Bevis: I don’t think either of us would rush back to these exact characters straight away, no, but I certainly wouldn’t be adverse to going back to them at some point in the future. There’s certainly a lot more of their world that we could see. We’re more likely to come back to the specific format rather than the characters though.
GP: The not-so-helpless maiden was quite a nice surprise. I know a lot of people would’ve preferred a classic tale where she really needs rescuing, yet here she rides off on the dragon or gets the guy she wants, without actually depending on him to save her. You chose to go against the classic tale, which despite the changes in society seems to still be the norm in the media. What made you choose that as opposed to the thing that “sells”, so to speak?
Bevis: The whole set up of Knight & Dragon is a little different from what you might expect and even from the very early proposal it was clear that Matt didn’t want to just have the same old fairy story and the same old tropes. By having the Maiden being a lot more forceful, a lot more in charge of her own destiny, it opens up the story in a way that you don’t normally get. Also, almost all the comics that I’ve done in the past have revolved around women and I think that’s part of the reason that Matt asked me to do the book. Even if she hadn’t been that in control in the original proposal I’d have asked to go that direction when I came to draw it. That said, even though she was a dominant character in the script I made a conscious effort to make her even more so in the art. She’s not a passive character in any way, even when she’s tied to a stake. I did several different design proposals for her before we started properly and in one she was your traditional blonde, petite princess type, and to be honest she didn’t work. She didn’t fit the story at all. I’d almost go so far as to say she wouldn’t let me depict her like that. She doesn’t look like the ‘normal’ damsel in distress and she doesn’t behave like that and that’s probably why people like her so much.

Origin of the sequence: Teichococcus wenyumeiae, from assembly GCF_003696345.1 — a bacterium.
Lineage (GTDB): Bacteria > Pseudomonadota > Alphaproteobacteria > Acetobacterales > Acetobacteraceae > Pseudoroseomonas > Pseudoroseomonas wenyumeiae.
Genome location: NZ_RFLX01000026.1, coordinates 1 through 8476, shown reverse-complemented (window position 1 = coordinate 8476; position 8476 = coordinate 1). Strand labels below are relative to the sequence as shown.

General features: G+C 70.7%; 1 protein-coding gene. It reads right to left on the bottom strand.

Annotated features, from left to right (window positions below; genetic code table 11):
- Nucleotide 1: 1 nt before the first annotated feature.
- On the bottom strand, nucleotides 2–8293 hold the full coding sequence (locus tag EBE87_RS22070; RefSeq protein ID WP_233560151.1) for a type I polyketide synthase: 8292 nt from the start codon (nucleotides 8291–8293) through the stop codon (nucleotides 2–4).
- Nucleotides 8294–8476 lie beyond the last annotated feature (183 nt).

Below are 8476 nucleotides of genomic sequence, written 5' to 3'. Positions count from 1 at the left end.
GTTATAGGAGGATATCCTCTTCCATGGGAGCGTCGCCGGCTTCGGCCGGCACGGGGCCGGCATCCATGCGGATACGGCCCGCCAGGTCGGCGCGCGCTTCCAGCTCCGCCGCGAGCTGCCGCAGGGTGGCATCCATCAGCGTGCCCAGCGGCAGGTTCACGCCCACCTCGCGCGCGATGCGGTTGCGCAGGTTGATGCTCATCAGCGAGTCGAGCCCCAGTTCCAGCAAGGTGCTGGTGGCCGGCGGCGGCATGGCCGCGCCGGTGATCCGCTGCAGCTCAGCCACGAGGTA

Matt: As Bevis said, from the outset it was our intention not to make her another damsel in distress that needed saving. Even without the structure of a branching narrative, where you need more potential and surprising directions for each character to take, I don’t think either of us would ever want to create a character constrained by that mould. In many respects the book isn’t called ‘Maiden, Dragon & Knight’ only so that we could surprise and delight people as we updated the classic story.
GP: I found myself wishing for more of the horse’s path. He was one of my favourite characters. Did any of you have a “favourite”, someone whose path you enjoyed more than the others? Or is it like me making you choose between your children?